Emotions run full circle during championship win
My mouth is bone dry. I run my tongue across my chapped lips. My hands are shaking and my head is pounding. Throbbing. My face is red. I'm sitting down. Then standing up. Then kicking the plastic chair in front of me.
I'm swearing. Then praying. Then pleading. Then closing my eyes. I am in utter agony.
And my heart. Lord, my heart.
And there was Mario.
I am in the second row of the third level of the Alamodome on Monday night in San Antonio. The Kansas Athletics Department has shipped the students to the top of the arena to make way for the high paying customers below. But we aren't deterred.
We are yelling, cheering, Rock Chalking. We are questioning referees and double guessing coaches. We are loud. So loud. My ears are throbbing.
With a little more than two minutes left and down by nine, I had checked out mentally. I was elsewhere, thinking about the drive back to Kansas the next day and wasted opportunities. I wasn't devastated. I was resigned.
But then Sherron Collins hit the three with just under two minutes left and Darrell Arthur hit the jumper less than a minute later. All of a sudden it was 62-60. Memphis couldn't hit a free throw. I begin thinking about Memphis coach John Calipari, who had repeatedly told media during the tournament that his team's free throw woes were nothing to worry about.
But I still didn't believe. When Derrick Rose hit one of two free throws to put Memphis up by three with nine seconds left, I was just happy to have a chance to tie. When a dribbling Collins tripped and shoveled the ball awkwardly to Chalmers, it had to be over. Had to be.
The game was moving in slow motion in the upper deck. Every second played out like a Shakespearian play. And this one would end in tragedy.
When Mario managed to get the shot off with two Tigers defenders in his face, the ball hung in the air for 10 minutes.
Wrist flicks, off the fingers, up, up, up, arc, on line, arc, arc, it could, down, down, down, does it have the distance, approaching the bucket, down; SWISH.
Pandemonium. It sounds like something has exploded in the student section. Screaming. I jump high into the air and my right ankle comes down on the plastic seat in front of me. I jump again and a searing pain shoots through me as a friend catches me in midair and swings me. People are hugging and kissing and high fiving.
We are hugging everyone we came with and everyone else. Utter and complete shock. We can't believe it.
Jubilation. Ecstasy. A new lease on life.
And the game isn't over. We are going to overtime.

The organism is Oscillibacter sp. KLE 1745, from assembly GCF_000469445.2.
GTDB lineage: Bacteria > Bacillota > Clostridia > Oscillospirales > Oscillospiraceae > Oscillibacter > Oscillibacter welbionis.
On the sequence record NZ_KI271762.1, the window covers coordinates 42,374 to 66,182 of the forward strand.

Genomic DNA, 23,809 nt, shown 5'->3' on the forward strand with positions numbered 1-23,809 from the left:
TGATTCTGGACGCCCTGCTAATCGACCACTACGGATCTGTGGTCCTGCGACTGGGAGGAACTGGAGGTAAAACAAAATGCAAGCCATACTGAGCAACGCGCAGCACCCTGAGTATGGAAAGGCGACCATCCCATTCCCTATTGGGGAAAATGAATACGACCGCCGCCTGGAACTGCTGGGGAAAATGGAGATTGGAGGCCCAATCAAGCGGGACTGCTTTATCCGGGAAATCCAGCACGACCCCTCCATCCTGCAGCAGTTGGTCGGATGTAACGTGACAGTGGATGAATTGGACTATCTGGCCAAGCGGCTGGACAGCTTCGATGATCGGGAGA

Kansas dominates the extra period. We are still loud, but we are in a shocked stupor. I keep turning to my buddy C.J. and saying, "How is this game still going?" or "This is ridiculous." Ridiculous in a sweet way that only incomprehensible things going your way can be.
When the final horn sounded there was more celebrating. I just stood there shaking my head. I had just witnessed something that my mind wouldn't accept. How did we win that game? What had I seen? I kept looking at the scoreboard. It said 75-68, Kansas. 0:00. It had a graphic that said "Kansas Jayhawks 2008 National Champions."
National Championships have a strange way of getting a man to think of fate and destiny. I thought of college and life and sports and the summit of the mountain. I was motionless and warm tears streamed down my face. I wasn't ashamed.
This was the last college game I would attend as a student. In my future, I will cover events like this as a reporter. I will be expected to be detached and reticent and stoic and discerning. I will be expected to be professional. A journalist.
Tonight I was savoring one more day as a kid in the stands. I know there were a lot of older people who would also feel like children on this night.
A fan. And all the glory and joy that went with it.
I finally got my act together after the post-game presentations inside the arena. We walked out. I had brought a cigar. But without pretension. This baby wasn't going to be smoked without a victory. It was headed to the nearest trash receptacle otherwise. I lit it and my buddy Ryan lit his. I passed mine to C.J. and our other friend Shannon so they could taste what victory tasted like. The four of us walked down the streets as champions. High fiving everyone in sight. Singing the Rock Chalk chant.
We went down to the River Walk and celebrated until they kicked us out well past regular closing time. The bar was packed and everyone was friends. I was happy that we no longer had to put up with the snobby UCLA fans or the entitled North Carolina fans. Our party had no problem with the Memphis folks, but they were nowhere to be seen.
Just Kansas fans on this night. We drank and laughed and yelled next to a river in southern Texas. Together. As Champions.
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